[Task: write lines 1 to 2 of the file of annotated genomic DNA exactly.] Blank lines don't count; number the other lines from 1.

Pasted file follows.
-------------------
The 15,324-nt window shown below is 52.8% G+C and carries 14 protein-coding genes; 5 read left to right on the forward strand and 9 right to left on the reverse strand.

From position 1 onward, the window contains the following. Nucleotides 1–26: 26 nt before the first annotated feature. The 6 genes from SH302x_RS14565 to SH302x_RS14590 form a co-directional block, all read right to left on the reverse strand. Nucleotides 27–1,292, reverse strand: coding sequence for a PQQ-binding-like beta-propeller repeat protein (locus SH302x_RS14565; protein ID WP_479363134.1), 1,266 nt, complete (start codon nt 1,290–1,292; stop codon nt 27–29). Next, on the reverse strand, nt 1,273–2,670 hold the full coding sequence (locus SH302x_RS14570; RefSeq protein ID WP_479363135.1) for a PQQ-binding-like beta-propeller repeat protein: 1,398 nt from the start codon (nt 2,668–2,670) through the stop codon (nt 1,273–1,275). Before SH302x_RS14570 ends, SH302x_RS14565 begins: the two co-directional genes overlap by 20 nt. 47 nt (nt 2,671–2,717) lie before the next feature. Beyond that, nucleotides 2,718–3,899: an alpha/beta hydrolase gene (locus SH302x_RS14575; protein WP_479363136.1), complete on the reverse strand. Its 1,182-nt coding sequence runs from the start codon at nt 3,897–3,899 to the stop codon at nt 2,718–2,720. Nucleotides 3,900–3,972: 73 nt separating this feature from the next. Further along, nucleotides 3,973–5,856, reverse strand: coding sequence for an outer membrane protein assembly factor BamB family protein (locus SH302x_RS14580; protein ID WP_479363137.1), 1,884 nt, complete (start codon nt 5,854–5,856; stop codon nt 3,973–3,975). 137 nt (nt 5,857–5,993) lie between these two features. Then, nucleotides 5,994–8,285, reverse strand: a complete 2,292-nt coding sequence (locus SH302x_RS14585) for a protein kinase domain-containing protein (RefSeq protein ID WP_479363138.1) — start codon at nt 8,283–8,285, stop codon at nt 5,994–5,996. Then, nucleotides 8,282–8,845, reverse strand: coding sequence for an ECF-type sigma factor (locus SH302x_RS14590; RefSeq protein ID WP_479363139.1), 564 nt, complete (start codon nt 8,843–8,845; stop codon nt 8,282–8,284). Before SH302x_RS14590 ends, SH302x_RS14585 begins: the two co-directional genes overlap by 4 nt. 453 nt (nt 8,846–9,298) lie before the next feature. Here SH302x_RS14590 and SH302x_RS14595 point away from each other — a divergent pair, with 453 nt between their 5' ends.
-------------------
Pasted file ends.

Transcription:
The 15,324-nt window shown below is 52.8% G+C and carries 14 protein-coding genes; 5 read left to right on the forward strand and 9 right to left on the reverse strand.

From position 1 onward, the window contains the following. Nucleotides 1–26: 26 nt before the first annotated feature. The 6 genes from SH302x_RS14565 to SH302x_RS14590 form a co-directional block, all read right to left on the reverse strand. Nucleotides 27–1,292, reverse strand: coding sequence for a PQQ-binding-like beta-propeller repeat protein (locus SH302x_RS14565; protein ID WP_479363134.1), 1,266 nt, complete (start codon nt 1,290–1,292; stop codon nt 27–29). Next, on the reverse strand, nt 1,273–2,670 hold the full coding sequence (locus SH302x_RS14570; RefSeq protein ID WP_479363135.1) for a PQQ-binding-like beta-propeller repeat protein: 1,398 nt from the start codon (nt 2,668–2,670) through the stop codon (nt 1,273–1,275). Before SH302x_RS14570 ends, SH302x_RS14565 begins: the two co-directional genes overlap by 20 nt. 47 nt (nt 2,671–2,717) lie before the next feature. Beyond that, nucleotides 2,718–3,899: an alpha/beta hydrolase gene (locus SH302x_RS14575; protein WP_479363136.1), complete on the reverse strand. Its 1,182-nt coding sequence runs from the start codon at nt 3,897–3,899 to the stop codon at nt 2,718–2,720. Nucleotides 3,900–3,972: 73 nt separating this feature from the next. Further along, nucleotides 3,973–5,856, reverse strand: coding sequence for an outer membrane protein assembly factor BamB family protein (locus SH302x_RS14580; protein ID WP_479363137.1), 1,884 nt, complete (start codon nt 5,854–5,856; stop codon nt 3,973–3,975). 137 nt (nt 5,857–5,993) lie between these two features. Then, nucleotides 5,994–8,285, reverse strand: a complete 2,292-nt coding sequence (locus SH302x_RS14585) for a protein kinase domain-containing protein (RefSeq protein ID WP_479363138.1) — start codon at nt 8,283–8,285, stop codon at nt 5,994–5,996. Then, nucleotides 8,282–8,845, reverse strand: coding sequence for an ECF-type sigma factor (locus SH302x_RS14590; RefSeq protein ID WP_479363139.1), 564 nt, complete (start codon nt 8,843–8,845; stop codon nt 8,282–8,284). Before SH302x_RS14590 ends, SH302x_RS14585 begins: the two co-directional genes overlap by 4 nt. 453 nt (nt 8,846–9,298) lie before the next feature. Here SH302x_RS14590 and SH302x_RS14595 point away from each other — a divergent pair, with 453 nt between their 5' ends.